This "illusion" has not only been driving investors to make risky bets across the entire spectrum of asset classes; it has also led to the illusion of economic stability and growth. For example, financial analysts have started pushing the idea that the current earnings and economic backdrop will last for another decade. Such an expansion would rival the longest previous period on record (119 Months) from March of 1991 through March of 2001 during the "technological revolution." A repeat of such an expansion would be quite a feat if it were to occur.

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Empire State Manufacturing Shows a Robust Expansion Click to view

September 15th, 2014 Doug Short

This morning we got the latest Empire State Manufacturing Survey. The diffusion index for General Business Conditions continues is expanding at a faster pace. The headline number has increased to 27.5, up from 14.7 last month and its highest level since October 2009. The Investing.com forecast was for a reading of 16.0. The Empire State Manufacturing Index rates the relative level of general business conditions in New York state. A level above 0.0 indicates improving conditions, below indicates worsening conditions.

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House Prices to Decline in 2015? Click to view

September 15th, 2014 Michael Lombardi

As we progress to the end of 2014, my skepticism towards the U.S. housing market increases. In fact, the fate of home prices in 2015 is in question.

I don’t expect an outright collapse of the housing market like the one we saw in 2007, but I see the momentum in housing prices that began in 2012 and picked up in 2013 dissipating for several reasons.

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Weighing the Week Ahead: Will the Fed Change Course? Click to view

September 14th, 2014 Jeff Miller

After a number of meetings where the FOMC announcement merely confirmed widespread expectations, this week’s result may be different. I expect everyone to be wondering, Will the Fed change course?

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World Markets Weekend Update: A Mixed Bag with a Negative Skew Click to view

September 13th, 2014 Doug Short

The broad rally of world indexes on my watch list stumbled a bit last week with five of the eight posting losses. Japan's Nikkei was the top performer, up 1.78%. This happened during a week when the Bank of Japan added to its unprecedented monetary policies, now buying short-term Japanese government debt at a negative yield (more here). The Shanghai Composite and BSE SENSEX also finished the week with a gains, although quite tiny ones. The three European Union indexes, the S&P 500 and the Hang Seng suffered losses, with the Hong Kong index was the worst performer, down 2.55%.

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Junk Bonds: A Replay of the Past? Click to view

September 13th, 2014 Chris Kimble

For a period of time around from 1997 to 1999 & 2005 to 2007, the Pimco High Yield fund (PHDAX) found it difficult to move higher, creating a series of level highs. At the same time it created a series of higher lows. Once old support was tested as resistance and it failed to move higher, large declines in junk bonds and the stock market took place.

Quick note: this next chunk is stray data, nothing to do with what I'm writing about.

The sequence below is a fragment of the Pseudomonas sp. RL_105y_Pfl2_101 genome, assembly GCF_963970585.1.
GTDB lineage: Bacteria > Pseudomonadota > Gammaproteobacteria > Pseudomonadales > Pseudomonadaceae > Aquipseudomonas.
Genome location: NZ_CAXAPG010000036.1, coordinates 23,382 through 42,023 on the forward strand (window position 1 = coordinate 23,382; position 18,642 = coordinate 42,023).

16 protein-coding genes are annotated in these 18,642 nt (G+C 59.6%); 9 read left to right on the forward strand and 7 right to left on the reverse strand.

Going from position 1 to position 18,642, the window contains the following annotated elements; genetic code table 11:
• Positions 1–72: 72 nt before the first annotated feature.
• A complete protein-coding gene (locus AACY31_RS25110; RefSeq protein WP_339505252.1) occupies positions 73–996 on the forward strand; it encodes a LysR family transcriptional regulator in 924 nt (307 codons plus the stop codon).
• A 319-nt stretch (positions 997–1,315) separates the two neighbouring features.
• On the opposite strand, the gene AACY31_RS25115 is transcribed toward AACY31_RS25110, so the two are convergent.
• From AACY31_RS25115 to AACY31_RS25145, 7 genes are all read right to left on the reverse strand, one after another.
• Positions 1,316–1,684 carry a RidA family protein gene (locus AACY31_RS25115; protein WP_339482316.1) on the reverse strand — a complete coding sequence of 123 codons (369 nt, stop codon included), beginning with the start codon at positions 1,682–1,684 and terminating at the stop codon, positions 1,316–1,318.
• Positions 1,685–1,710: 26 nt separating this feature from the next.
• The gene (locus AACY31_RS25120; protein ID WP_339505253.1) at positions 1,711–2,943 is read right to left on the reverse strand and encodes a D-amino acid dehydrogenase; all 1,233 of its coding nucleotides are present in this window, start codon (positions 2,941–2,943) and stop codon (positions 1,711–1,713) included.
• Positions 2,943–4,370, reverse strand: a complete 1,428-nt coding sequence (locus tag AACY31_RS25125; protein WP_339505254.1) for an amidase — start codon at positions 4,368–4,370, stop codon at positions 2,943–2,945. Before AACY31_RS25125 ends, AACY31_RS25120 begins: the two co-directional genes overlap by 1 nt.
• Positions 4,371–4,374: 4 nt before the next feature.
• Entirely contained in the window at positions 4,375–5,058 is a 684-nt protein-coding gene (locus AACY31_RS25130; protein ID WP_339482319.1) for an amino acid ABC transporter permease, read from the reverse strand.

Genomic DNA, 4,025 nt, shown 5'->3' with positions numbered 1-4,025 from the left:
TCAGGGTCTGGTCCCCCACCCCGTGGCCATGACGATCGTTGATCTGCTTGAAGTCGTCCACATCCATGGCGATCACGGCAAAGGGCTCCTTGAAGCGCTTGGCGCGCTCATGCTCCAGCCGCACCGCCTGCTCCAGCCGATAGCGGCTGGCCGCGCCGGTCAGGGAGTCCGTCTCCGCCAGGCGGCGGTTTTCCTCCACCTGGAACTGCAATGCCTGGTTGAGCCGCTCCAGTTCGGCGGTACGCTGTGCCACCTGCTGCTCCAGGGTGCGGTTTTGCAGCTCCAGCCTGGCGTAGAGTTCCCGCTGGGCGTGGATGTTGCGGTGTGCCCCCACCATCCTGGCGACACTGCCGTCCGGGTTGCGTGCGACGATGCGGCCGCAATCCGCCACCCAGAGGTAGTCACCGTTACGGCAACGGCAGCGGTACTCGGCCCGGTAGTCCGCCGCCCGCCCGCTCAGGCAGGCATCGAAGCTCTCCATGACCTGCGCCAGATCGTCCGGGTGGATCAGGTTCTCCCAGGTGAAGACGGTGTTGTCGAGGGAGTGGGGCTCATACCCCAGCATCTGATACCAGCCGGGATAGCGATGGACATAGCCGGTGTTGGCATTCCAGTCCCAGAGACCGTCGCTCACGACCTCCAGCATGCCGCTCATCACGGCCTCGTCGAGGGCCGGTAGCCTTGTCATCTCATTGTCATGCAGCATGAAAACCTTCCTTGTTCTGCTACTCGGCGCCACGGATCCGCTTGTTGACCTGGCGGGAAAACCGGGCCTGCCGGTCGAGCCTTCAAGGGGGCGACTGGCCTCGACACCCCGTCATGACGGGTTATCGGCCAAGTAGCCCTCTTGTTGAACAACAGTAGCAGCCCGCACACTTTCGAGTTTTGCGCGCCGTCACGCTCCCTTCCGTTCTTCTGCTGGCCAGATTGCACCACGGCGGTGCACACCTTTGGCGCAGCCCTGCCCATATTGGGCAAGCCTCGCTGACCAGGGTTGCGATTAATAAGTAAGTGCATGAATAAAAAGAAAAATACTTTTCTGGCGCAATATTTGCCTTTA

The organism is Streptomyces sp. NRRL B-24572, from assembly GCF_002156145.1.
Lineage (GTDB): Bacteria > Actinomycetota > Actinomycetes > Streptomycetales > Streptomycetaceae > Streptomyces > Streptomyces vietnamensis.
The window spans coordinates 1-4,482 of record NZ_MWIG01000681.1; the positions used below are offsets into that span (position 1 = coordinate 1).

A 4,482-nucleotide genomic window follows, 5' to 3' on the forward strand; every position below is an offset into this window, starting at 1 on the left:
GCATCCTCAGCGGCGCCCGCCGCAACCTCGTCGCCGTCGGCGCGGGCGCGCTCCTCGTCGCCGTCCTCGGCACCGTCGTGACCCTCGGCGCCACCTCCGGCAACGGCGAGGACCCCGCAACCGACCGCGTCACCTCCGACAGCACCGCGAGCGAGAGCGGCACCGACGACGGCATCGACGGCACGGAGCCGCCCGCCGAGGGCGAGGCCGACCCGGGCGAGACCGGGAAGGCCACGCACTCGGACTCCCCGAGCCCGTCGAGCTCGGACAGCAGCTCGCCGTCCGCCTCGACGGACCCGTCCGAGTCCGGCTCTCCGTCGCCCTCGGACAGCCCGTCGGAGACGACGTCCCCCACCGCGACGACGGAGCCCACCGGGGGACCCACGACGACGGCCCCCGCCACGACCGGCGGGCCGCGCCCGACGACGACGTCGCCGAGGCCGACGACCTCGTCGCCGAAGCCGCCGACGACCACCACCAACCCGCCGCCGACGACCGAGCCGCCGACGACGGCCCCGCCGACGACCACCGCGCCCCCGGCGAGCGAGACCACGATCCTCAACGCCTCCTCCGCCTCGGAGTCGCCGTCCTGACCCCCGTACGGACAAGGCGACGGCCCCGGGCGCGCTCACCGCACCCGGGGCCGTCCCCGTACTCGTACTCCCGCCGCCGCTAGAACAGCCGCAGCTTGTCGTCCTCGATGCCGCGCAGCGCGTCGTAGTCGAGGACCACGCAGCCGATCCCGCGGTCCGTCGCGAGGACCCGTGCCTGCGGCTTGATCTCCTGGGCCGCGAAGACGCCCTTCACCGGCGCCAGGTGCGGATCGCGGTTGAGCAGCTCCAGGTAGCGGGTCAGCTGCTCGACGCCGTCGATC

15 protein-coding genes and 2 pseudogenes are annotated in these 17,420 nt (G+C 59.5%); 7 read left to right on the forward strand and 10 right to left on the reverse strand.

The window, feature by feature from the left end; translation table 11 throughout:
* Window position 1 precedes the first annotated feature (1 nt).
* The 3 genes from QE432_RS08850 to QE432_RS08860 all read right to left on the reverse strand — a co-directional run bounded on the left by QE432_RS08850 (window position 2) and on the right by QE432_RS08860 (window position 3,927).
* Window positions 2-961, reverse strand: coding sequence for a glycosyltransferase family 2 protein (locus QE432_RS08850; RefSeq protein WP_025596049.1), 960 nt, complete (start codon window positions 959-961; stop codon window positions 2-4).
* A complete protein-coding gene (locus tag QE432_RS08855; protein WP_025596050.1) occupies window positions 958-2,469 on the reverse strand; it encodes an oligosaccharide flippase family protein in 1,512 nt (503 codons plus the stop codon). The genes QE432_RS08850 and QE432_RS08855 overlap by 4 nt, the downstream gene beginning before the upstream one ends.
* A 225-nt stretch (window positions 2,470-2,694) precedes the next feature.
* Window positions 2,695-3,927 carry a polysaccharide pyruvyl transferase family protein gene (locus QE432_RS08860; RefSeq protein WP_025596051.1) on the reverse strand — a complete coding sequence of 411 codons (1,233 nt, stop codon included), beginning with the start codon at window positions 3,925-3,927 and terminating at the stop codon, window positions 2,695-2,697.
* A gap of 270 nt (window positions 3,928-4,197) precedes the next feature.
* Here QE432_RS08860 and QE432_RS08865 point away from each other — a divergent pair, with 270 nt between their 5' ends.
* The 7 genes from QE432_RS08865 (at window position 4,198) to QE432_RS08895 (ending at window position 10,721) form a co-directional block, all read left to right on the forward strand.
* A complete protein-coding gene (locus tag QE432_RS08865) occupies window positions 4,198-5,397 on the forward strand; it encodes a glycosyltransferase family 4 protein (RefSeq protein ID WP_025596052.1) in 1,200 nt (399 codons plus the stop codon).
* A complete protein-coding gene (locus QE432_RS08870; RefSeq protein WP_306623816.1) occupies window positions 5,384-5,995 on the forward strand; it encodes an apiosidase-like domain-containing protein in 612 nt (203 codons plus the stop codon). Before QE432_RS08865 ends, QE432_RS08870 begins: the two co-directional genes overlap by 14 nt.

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5 Things To Ponder: "Bear-ly" Extant Click to view

September 12th, 2014 Lance Roberts

"It is a bad sign for the market when all the bears give up. If no-one is left to be converted, it usually means no-one is left to buy.” - Pater Tenebrarum

That quote got me thinking about the dearth of bearish views that are currently prevalent in the market. The chart below shows the monthly level of bearish outlooks according to the Investors Intelligence survey.

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Joe Friday: 10-year Yields Could Rise 150% or More Click to view

September 12th, 2014 Chris Kimble

The Power of the Pattern suggested that interest rates were about to blast off in May of 2013, because it looked like a bullish inverse head & shoulders pattern in yields was in play. What happened right after that posting? Interest rates experience the largest 18-month rally in yields in the past 30-years, beating the next biggest rally by 50%!

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Census Bureau Revisions to Retail Sales Click to view

September 12th, 2014 Doug Short

Earlier today I posted my monthly update on Retail Sales. Those of us who routinely track this series know that the Advance Estimate will be followed by a second estimate next month and a third estimate the month after. How big are those revisions? Are they big enough to warrant skepticism about the Advance Estimate?

See for yourself. Here is a visualization of the cumulative change from the first to third estimates from January 2007 through June 2014, the most recent month for which we have all three data points.

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ECRI Recession Watch: Weekly Update Click to view